The Problem with Labelling

With the increase of green marketing there has been many new eco-friendly products and services on offer. Green products can include products which are; produced using sustainable materials, save energy and water, are less toxic and more natural, ethically produced and/or utilise eco-friendly packaging.

Consumers are gradually becoming more environmentally aware and most approve of companies engaging in Corporate Social Responsibility (CSR) activities. A poll of six hundred and forty-five Australian female consumers, conducted by Heat Group, found individual CSR activities affected the purchasing decisions of 70%, but a company-wide commitment to CSR influenced the purchasing decisions of 90%.

The problem with green products is that the attributes which make them ‘green’ are often unable to be observed by the consumer. Because the producer knows the value of the product but consumers are unable to easily access product quality, companies often undertake extensive informational marketing campaigns, partner with well established environmental groups and use labeling and packaging to give credibility to their products.

A European Commission survey showed that in the European Union (EU), eco-labelling affects 47% of purchasing decisions. Eco-labelling is voluntary in the EU and there are several different types of labels used to certify brands complying with strict ethical and environmental criteria including the ‘EU Ecolabel’, the ‘Oeko-tex’, ‘Bluesign’ and ‘Nordic Swan’ labels.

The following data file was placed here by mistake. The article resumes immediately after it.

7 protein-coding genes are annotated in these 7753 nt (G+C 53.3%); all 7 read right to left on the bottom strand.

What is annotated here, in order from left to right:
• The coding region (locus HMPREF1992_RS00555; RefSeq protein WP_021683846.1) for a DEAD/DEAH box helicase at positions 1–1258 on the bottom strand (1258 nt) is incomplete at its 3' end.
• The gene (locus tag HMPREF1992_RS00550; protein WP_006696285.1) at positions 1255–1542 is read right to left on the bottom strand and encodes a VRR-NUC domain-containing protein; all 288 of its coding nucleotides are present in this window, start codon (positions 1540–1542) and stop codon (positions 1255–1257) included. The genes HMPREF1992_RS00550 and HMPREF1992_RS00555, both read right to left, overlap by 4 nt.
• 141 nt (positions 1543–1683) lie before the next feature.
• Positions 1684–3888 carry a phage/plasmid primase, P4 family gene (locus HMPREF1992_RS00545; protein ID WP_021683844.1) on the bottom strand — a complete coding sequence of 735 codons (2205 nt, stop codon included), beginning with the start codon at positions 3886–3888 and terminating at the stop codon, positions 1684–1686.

In Australia there are over 50 eco-labeling programs. A survey of 2,000 Australian customers by Macquarie University showed that 75% of respondents considered the environmental credentials of products before purchasing, however only 20% actually purchased products with environmental features. This may be due to confusion or an inability to weigh up the differences about ethical claims made by producers. It was also shown that most Australians also have limited understanding of what each label stands for and they want better information about environmentally sustainable products.

Eco-labels cover everything from the procurement of raw materials to composition and the actual production phase. Although most eco-labels are voluntary, companies wishing to display the labels must abide by the standards set for each label. If the company does not abide by the standards they can be permanently banned from displaying it in the future. One problem with eco-labeling is that the label shows that an individual product is considered to be green, however this does not reflect the practices of the company on a whole, which can be confusing to consumers. An example of this confusion is the Body Shop whose core values include ‘against animal testing’, was bought by L’Oreal who test ingredients and finished products on animals.

In the past there have been very few ways in which a consumer can educate themselves on product labeling and green claims made by various organisations. However, now with websites such as greenerchoices.org aimed at informing consumer choices and the prevalence of smartphones, consumers can research what they are buying while they are at the shops. There are also new smartphone applications being developed to make this process easier, one example is the Australian Marine Conservation Society’s sustainable iphone application which allows consumers to make a more informed choice about buying seafood.

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Image: green 12 by Susan Serra

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